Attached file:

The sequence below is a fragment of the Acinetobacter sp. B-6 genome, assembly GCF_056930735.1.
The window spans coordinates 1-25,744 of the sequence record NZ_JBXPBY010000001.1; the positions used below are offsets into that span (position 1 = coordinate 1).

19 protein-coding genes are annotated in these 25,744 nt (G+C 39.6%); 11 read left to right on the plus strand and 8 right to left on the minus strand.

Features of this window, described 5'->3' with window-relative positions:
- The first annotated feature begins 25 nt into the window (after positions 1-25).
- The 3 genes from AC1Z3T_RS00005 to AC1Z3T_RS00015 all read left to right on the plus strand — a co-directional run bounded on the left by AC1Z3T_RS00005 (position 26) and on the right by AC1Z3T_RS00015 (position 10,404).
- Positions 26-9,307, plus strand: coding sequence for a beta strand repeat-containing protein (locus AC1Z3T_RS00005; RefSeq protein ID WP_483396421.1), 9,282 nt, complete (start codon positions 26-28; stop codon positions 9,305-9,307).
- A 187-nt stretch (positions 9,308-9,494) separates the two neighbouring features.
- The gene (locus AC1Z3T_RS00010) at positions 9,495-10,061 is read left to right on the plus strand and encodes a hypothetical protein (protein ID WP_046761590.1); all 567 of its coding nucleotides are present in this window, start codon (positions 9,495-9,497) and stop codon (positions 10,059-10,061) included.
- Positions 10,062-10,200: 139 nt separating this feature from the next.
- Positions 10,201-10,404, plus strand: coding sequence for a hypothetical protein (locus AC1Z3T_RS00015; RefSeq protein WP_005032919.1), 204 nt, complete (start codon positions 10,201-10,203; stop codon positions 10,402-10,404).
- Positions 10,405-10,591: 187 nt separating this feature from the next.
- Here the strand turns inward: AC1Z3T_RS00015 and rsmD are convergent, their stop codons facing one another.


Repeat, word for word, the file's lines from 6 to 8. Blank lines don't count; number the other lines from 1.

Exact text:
- The 3 genes from AC1Z3T_RS00005 to AC1Z3T_RS00015 all read left to right on the plus strand — a co-directional run bounded on the left by AC1Z3T_RS00005 (position 26) and on the right by AC1Z3T_RS00015 (position 10,404).
- Positions 26-9,307, plus strand: coding sequence for a beta strand repeat-containing protein (locus AC1Z3T_RS00005; RefSeq protein ID WP_483396421.1), 9,282 nt, complete (start codon positions 26-28; stop codon positions 9,305-9,307).
- A 187-nt stretch (positions 9,308-9,494) separates the two neighbouring features.